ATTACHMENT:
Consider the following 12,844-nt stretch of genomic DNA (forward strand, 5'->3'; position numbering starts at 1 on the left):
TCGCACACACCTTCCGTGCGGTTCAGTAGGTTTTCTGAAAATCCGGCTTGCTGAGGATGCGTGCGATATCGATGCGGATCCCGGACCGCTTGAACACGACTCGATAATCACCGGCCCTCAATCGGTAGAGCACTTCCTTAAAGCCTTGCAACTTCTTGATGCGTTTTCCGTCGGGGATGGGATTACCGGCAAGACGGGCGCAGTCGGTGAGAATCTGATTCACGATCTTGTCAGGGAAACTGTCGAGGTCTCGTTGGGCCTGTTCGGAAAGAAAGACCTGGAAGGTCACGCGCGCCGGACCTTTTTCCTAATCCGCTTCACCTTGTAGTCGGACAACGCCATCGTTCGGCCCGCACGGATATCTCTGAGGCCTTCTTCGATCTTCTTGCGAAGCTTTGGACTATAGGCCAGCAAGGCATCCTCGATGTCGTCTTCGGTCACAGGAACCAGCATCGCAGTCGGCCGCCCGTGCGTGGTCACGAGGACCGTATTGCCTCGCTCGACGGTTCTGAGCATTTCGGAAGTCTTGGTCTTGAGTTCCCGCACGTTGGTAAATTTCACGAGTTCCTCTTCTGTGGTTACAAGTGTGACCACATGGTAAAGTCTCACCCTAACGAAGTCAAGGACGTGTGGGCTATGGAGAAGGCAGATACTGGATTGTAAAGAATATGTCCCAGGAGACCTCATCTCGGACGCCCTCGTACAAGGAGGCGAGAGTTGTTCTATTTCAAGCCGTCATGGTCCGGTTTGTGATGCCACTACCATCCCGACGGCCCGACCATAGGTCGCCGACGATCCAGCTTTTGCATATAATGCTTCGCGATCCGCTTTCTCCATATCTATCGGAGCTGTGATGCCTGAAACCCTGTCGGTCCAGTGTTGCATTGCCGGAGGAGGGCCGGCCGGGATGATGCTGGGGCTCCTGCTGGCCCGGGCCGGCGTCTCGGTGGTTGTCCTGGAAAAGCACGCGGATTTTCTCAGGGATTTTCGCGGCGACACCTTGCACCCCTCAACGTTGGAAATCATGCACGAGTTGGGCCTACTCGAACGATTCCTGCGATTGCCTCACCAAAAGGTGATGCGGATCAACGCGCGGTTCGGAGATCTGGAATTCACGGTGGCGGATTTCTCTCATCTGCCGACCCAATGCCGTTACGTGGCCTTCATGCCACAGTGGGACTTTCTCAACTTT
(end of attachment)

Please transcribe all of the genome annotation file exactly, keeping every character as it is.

Consider the following 12,844-nt stretch of genomic DNA (forward strand, 5'->3'; position numbering starts at 1 on the left):
TCGCACACACCTTCCGTGCGGTTCAGTAGGTTTTCTGAAAATCCGGCTTGCTGAGGATGCGTGCGATATCGATGCGGATCCCGGACCGCTTGAACACGACTCGATAATCACCGGCCCTCAATCGGTAGAGCACTTCCTTAAAGCCTTGCAACTTCTTGATGCGTTTTCCGTCGGGGATGGGATTACCGGCAAGACGGGCGCAGTCGGTGAGAATCTGATTCACGATCTTGTCAGGGAAACTGTCGAGGTCTCGTTGGGCCTGTTCGGAAAGAAAGACCTGGAAGGTCACGCGCGCCGGACCTTTTTCCTAATCCGCTTCACCTTGTAGTCGGACAACGCCATCGTTCGGCCCGCACGGATATCTCTGAGGCCTTCTTCGATCTTCTTGCGAAGCTTTGGACTATAGGCCAGCAAGGCATCCTCGATGTCGTCTTCGGTCACAGGAACCAGCATCGCAGTCGGCCGCCCGTGCGTGGTCACGAGGACCGTATTGCCTCGCTCGACGGTTCTGAGCATTTCGGAAGTCTTGGTCTTGAGTTCCCGCACGTTGGTAAATTTCACGAGTTCCTCTTCTGTGGTTACAAGTGTGACCACATGGTAAAGTCTCACCCTAACGAAGTCAAGGACGTGTGGGCTATGGAGAAGGCAGATACTGGATTGTAAAGAATATGTCCCAGGAGACCTCATCTCGGACGCCCTCGTACAAGGAGGCGAGAGTTGTTCTATTTCAAGCCGTCATGGTCCGGTTTGTGATGCCACTACCATCCCGACGGCCCGACCATAGGTCGCCGACGATCCAGCTTTTGCATATAATGCTTCGCGATCCGCTTTCTCCATATCTATCGGAGCTGTGATGCCTGAAACCCTGTCGGTCCAGTGTTGCATTGCCGGAGGAGGGCCGGCCGGGATGATGCTGGGGCTCCTGCTGGCCCGGGCCGGCGTCTCGGTGGTTGTCCTGGAAAAGCACGCGGATTTTCTCAGGGATTTTCGCGGCGACACCTTGCACCCCTCAACGTTGGAAATCATGCACGAGTTGGGCCTACTCGAACGATTCCTGCGATTGCCTCACCAAAAGGTGATGCGGATCAACGCGCGGTTCGGAGATCTGGAATTCACGGTGGCGGATTTCTCTCATCTGCCGACCCAATGCCGTTACGTGGCCTTCATGCCACAGTGGGACTTTCTCAACTTT